Bahrain Confidential interviews Jochem-Jan Sleiffer, the President of Middle East, Africa & Turkey for Hilton.

Tell us about your career journey to become Hilton’s President in the Middle East, Africa & Turkey region?

When I was about seven, we stayed in a hotel and I remember writing an essay about what I wanted to become. In the essay, I said I will go to a Swiss hotel school, buy a hotel, chefs, maids and ask my friends to spend the weekend. I was very young but I knew that I wanted to work in hotels. At 15, I was washing dishes at a local restaurant. I didn’t get accepted in a hotel school so I went to study facility management and did my internship at Hilton in 1989.

When I started at Hilton, I only worked eight months where I’m from and moved to Brussels where I had different operational jobs. I moved as a general manager in Athens for four years and soon in London for three different properties. After a while, I became the regional manager for France. I then got my first vice-president operations job for Central Europe which was 21 hotels at the time. In four years, I was running Eastern and Western Europe which was around 120 hotels. I moved to Dubai in the 1st of January last year and started running 167 hotels in the Middle East, Africa and Turkey.

When I started in 2020, we had a difficult start with the handover and the Covid-19 pandemic. The rest was history.

Jochem-Jan Sleiffer, the President of Middle East, Africa & Turkey for Hilto taken at the soon to open Hilton Garden Inn Bahrain Bay

Why are you bringing the Conrad brand to Bahrain and not Hilton Hotels & Resorts?

We needed to have hotels here because we had none. It was sort of an empty spot in our map. Typically, when we develop hotels we’re a bit dependent on the owners. When the owners build a hotel and we see which brand best fits it. Ideally, I think the city would like at least one of all of our brands here.

We’re bringing three brands to Bahrain. The first one that’s going to open is the Hilton Garden Inn Bahrain Bay in Q2 this year. It is situated next to the Avenues Mall, making it the ideal location for a business trip or weekend shopping break and each of its 192 rooms will enjoy unspoiled views over the bay.  Hilton Garden Inn is a midscale brand which has helped open up that segment of the market in other parts of the region (such as Dubai and Saudi Arabia) and we are confident it will be a success here too.

The next one is the Hilton Bahrain Juffair with 350 rooms – from studios to three-bedroom apartments.

Meanwhile, the Conrad in Bahrain will be the first Conrad Residence in the Middle East. It will have 98 luxury apartments.

How big is the Conrad Residences Bahrain Financial Harbour going to be? What are its USPs?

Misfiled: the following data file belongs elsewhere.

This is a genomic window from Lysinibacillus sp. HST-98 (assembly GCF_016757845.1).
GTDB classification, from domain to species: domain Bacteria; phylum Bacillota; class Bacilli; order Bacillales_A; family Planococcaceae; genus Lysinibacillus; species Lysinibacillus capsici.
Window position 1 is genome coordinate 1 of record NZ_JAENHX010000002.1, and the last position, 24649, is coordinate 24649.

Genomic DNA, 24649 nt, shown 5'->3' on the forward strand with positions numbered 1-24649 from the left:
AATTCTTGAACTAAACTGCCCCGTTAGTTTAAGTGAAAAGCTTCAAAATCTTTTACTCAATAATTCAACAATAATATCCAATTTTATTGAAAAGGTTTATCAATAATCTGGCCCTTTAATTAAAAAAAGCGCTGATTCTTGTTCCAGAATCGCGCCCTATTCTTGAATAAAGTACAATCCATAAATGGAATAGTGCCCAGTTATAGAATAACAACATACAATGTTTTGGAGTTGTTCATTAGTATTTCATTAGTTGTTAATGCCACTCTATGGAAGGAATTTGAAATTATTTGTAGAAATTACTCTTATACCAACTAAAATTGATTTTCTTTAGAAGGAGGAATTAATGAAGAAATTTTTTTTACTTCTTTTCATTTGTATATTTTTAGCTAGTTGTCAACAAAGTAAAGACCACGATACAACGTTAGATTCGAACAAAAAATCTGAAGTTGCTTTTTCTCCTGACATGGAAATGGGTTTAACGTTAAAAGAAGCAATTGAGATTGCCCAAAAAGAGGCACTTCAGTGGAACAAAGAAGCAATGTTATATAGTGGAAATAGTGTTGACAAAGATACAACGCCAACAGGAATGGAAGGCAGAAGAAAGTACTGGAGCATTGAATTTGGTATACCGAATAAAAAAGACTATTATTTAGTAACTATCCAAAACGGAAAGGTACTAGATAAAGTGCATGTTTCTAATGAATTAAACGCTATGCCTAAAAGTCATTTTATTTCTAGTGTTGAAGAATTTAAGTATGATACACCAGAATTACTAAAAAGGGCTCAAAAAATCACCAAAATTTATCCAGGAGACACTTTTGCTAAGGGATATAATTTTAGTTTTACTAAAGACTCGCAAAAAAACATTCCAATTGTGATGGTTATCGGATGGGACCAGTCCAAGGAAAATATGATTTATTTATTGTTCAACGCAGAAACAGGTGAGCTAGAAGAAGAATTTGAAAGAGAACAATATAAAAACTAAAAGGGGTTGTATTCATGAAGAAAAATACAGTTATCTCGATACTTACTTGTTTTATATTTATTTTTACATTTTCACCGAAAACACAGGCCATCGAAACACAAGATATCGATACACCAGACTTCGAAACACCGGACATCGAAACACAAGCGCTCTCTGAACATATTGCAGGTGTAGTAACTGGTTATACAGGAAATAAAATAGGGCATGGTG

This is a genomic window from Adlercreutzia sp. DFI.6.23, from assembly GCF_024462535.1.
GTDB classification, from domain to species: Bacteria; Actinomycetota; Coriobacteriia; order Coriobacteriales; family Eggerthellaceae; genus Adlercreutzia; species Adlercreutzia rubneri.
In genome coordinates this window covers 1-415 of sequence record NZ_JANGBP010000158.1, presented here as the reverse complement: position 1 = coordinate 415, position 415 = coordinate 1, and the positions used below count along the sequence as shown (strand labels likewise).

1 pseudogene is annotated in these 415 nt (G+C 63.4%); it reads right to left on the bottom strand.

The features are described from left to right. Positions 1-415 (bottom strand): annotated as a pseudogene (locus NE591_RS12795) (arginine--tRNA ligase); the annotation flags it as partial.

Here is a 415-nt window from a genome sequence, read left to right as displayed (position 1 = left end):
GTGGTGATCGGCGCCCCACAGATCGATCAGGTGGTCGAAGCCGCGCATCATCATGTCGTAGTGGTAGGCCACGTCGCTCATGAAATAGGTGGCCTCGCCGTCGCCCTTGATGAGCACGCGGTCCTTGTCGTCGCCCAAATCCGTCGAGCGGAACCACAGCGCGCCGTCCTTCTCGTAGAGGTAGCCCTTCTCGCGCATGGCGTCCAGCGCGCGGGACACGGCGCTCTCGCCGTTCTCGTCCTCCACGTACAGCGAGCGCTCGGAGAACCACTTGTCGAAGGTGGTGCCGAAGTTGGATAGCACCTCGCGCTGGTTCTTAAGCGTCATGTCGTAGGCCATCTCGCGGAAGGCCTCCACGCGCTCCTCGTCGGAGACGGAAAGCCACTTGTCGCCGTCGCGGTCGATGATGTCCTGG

The size of the rooms will be significantly larger than any other residence and the materials used are topnotch. It will have a fully-fitted kitchen and other quality facilities. Furthermore, the Conrad Residences will have an all-day dining restaurant as well as a fantastic rooftop pool lounge and grill. It will offer a fully equipped gym, outdoor pool and a boardroom.

Conrad Residences Bahrain Financial Harbour 

You can go for a walk and think: this property ticks a lot of boxes.

There is an increased supply of hotels but a lack of demand for them, especially in Bahrain. Share your insights on this.

I think Bahrain doesn’t have enough quality rooms today. It’s good to bring in some of the big brands. It feels a bit empty now but as soon as the borders will open, I think people will travel to Bahrain again.

What I’ve been impressed about with the three owners of the three different hotels, is that everybody has the same vision of creating something special here. They want to build enough attractions in Bahrain for people to actually come here.

Everybody always looks at Dubai. Dubai has a lot of good things but Bahrain has a lot of things to offer as well.

It’s no secret that the travel and hospitality industry have been struggling for the past months. What have been the silver linings to come from this time?

This crisis brought my team and the people we’re working with together – the team members, owners, and the community in which we operate.

The culture has been really holding us together as a team because it has been very tough. Everywhere you read now, people are having a tough time and burnouts and mental health problems. We, as a company, are really looking it into detail. If people say, they’re fine, we ask them if they’re really fine. I think the culture has really brought us even stronger together than we actually were.

Second thing is the owners. We’ve seen owners really going through a very difficult time. However, we really stuck together with our owners and we worked together with them; how we can make sure that we preserve cash and how we can make sure they get through this in a good way.

The third one is the communities in which we operate. This was also our time to show the communities that we’re not just the international operator. We always advise our general managers to be locally relevant. We have a global month of service every year in October and November where we promote educational development of young people. People that don’t have the same the same life as we have.

I think all indicators show that we have a good business model.


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